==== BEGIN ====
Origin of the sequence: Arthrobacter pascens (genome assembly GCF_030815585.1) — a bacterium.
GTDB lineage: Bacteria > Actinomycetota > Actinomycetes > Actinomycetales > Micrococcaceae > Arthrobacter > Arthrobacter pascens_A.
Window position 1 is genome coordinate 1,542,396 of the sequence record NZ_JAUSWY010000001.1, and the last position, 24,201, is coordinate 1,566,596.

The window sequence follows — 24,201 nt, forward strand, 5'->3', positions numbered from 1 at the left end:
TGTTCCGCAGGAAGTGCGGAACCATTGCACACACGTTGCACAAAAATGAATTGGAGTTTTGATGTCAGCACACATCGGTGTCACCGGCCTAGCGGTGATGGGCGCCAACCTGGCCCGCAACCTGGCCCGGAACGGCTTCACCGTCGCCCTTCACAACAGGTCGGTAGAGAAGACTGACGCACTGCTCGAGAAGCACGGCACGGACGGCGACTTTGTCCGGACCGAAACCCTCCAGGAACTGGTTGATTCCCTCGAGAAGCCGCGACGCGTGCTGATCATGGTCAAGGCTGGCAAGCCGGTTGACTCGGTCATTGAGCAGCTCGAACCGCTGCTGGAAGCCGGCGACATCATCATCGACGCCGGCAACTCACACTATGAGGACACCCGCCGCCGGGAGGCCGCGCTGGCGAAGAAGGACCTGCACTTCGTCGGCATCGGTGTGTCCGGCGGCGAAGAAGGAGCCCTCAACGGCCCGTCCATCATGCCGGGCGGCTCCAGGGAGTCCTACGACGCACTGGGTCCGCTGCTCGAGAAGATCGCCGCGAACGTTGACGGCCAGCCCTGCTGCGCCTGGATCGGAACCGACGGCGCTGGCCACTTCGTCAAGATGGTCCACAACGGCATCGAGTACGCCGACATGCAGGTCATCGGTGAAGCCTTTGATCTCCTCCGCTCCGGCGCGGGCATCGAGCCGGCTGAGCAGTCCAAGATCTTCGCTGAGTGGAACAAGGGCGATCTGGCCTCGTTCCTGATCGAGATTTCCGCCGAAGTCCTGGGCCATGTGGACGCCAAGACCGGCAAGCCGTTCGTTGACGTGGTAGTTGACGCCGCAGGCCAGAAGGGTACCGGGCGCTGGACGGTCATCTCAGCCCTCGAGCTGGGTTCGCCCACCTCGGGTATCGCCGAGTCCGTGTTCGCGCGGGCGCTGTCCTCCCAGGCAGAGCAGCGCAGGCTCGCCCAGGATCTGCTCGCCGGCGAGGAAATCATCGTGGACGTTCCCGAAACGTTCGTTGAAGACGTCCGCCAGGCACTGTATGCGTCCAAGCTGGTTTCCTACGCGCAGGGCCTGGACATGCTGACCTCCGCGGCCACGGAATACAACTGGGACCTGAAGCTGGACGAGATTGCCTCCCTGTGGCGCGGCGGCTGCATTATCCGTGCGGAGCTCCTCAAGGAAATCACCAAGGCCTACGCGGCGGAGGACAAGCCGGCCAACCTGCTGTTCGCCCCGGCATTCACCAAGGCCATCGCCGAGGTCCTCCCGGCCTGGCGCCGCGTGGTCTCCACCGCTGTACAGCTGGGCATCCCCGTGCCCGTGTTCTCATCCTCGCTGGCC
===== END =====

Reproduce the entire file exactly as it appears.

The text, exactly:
Origin of the sequence: Arthrobacter pascens (genome assembly GCF_030815585.1) — a bacterium.
GTDB lineage: Bacteria > Actinomycetota > Actinomycetes > Actinomycetales > Micrococcaceae > Arthrobacter > Arthrobacter pascens_A.
Window position 1 is genome coordinate 1,542,396 of the sequence record NZ_JAUSWY010000001.1, and the last position, 24,201, is coordinate 1,566,596.

The window sequence follows — 24,201 nt, forward strand, 5'->3', positions numbered from 1 at the left end:
TGTTCCGCAGGAAGTGCGGAACCATTGCACACACGTTGCACAAAAATGAATTGGAGTTTTGATGTCAGCACACATCGGTGTCACCGGCCTAGCGGTGATGGGCGCCAACCTGGCCCGCAACCTGGCCCGGAACGGCTTCACCGTCGCCCTTCACAACAGGTCGGTAGAGAAGACTGACGCACTGCTCGAGAAGCACGGCACGGACGGCGACTTTGTCCGGACCGAAACCCTCCAGGAACTGGTTGATTCCCTCGAGAAGCCGCGACGCGTGCTGATCATGGTCAAGGCTGGCAAGCCGGTTGACTCGGTCATTGAGCAGCTCGAACCGCTGCTGGAAGCCGGCGACATCATCATCGACGCCGGCAACTCACACTATGAGGACACCCGCCGCCGGGAGGCCGCGCTGGCGAAGAAGGACCTGCACTTCGTCGGCATCGGTGTGTCCGGCGGCGAAGAAGGAGCCCTCAACGGCCCGTCCATCATGCCGGGCGGCTCCAGGGAGTCCTACGACGCACTGGGTCCGCTGCTCGAGAAGATCGCCGCGAACGTTGACGGCCAGCCCTGCTGCGCCTGGATCGGAACCGACGGCGCTGGCCACTTCGTCAAGATGGTCCACAACGGCATCGAGTACGCCGACATGCAGGTCATCGGTGAAGCCTTTGATCTCCTCCGCTCCGGCGCGGGCATCGAGCCGGCTGAGCAGTCCAAGATCTTCGCTGAGTGGAACAAGGGCGATCTGGCCTCGTTCCTGATCGAGATTTCCGCCGAAGTCCTGGGCCATGTGGACGCCAAGACCGGCAAGCCGTTCGTTGACGTGGTAGTTGACGCCGCAGGCCAGAAGGGTACCGGGCGCTGGACGGTCATCTCAGCCCTCGAGCTGGGTTCGCCCACCTCGGGTATCGCCGAGTCCGTGTTCGCGCGGGCGCTGTCCTCCCAGGCAGAGCAGCGCAGGCTCGCCCAGGATCTGCTCGCCGGCGAGGAAATCATCGTGGACGTTCCCGAAACGTTCGTTGAAGACGTCCGCCAGGCACTGTATGCGTCCAAGCTGGTTTCCTACGCGCAGGGCCTGGACATGCTGACCTCCGCGGCCACGGAATACAACTGGGACCTGAAGCTGGACGAGATTGCCTCCCTGTGGCGCGGCGGCTGCATTATCCGTGCGGAGCTCCTCAAGGAAATCACCAAGGCCTACGCGGCGGAGGACAAGCCGGCCAACCTGCTGTTCGCCCCGGCATTCACCAAGGCCATCGCCGAGGTCCTCCCGGCCTGGCGCCGCGTGGTCTCCACCGCTGTACAGCTGGGCATCCCCGTGCCCGTGTTCTCATCCTCGCTGGCC